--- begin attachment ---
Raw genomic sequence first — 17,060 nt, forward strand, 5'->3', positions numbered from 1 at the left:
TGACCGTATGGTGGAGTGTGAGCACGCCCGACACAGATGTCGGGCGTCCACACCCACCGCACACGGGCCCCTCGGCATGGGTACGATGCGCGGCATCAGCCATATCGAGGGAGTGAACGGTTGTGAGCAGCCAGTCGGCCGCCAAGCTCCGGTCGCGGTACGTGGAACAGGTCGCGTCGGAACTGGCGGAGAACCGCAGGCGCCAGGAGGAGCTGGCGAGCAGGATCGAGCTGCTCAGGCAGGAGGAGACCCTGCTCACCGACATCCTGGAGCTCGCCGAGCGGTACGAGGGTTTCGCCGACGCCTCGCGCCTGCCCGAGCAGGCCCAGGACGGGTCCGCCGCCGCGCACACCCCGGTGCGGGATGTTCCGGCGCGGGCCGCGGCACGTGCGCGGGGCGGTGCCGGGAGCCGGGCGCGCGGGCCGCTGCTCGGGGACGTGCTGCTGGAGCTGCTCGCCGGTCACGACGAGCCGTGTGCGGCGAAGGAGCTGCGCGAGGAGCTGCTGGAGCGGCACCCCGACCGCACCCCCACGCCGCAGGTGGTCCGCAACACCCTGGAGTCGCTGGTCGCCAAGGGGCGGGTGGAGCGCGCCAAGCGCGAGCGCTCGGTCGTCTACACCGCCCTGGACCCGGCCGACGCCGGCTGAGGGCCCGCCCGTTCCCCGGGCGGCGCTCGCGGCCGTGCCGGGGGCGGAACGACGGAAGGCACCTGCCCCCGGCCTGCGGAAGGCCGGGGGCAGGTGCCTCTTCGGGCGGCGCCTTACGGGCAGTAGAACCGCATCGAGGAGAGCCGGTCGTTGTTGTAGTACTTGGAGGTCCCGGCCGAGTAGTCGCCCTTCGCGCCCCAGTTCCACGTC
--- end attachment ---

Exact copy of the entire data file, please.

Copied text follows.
Raw genomic sequence first — 17,060 nt, forward strand, 5'->3', positions numbered from 1 at the left:
TGACCGTATGGTGGAGTGTGAGCACGCCCGACACAGATGTCGGGCGTCCACACCCACCGCACACGGGCCCCTCGGCATGGGTACGATGCGCGGCATCAGCCATATCGAGGGAGTGAACGGTTGTGAGCAGCCAGTCGGCCGCCAAGCTCCGGTCGCGGTACGTGGAACAGGTCGCGTCGGAACTGGCGGAGAACCGCAGGCGCCAGGAGGAGCTGGCGAGCAGGATCGAGCTGCTCAGGCAGGAGGAGACCCTGCTCACCGACATCCTGGAGCTCGCCGAGCGGTACGAGGGTTTCGCCGACGCCTCGCGCCTGCCCGAGCAGGCCCAGGACGGGTCCGCCGCCGCGCACACCCCGGTGCGGGATGTTCCGGCGCGGGCCGCGGCACGTGCGCGGGGCGGTGCCGGGAGCCGGGCGCGCGGGCCGCTGCTCGGGGACGTGCTGCTGGAGCTGCTCGCCGGTCACGACGAGCCGTGTGCGGCGAAGGAGCTGCGCGAGGAGCTGCTGGAGCGGCACCCCGACCGCACCCCCACGCCGCAGGTGGTCCGCAACACCCTGGAGTCGCTGGTCGCCAAGGGGCGGGTGGAGCGCGCCAAGCGCGAGCGCTCGGTCGTCTACACCGCCCTGGACCCGGCCGACGCCGGCTGAGGGCCCGCCCGTTCCCCGGGCGGCGCTCGCGGCCGTGCCGGGGGCGGAACGACGGAAGGCACCTGCCCCCGGCCTGCGGAAGGCCGGGGGCAGGTGCCTCTTCGGGCGGCGCCTTACGGGCAGTAGAACCGCATCGAGGAGAGCCGGTCGTTGTTGTAGTACTTGGAGGTCCCGGCCGAGTAGTCGCCCTTCGCGCCCCAGTTCCACGTC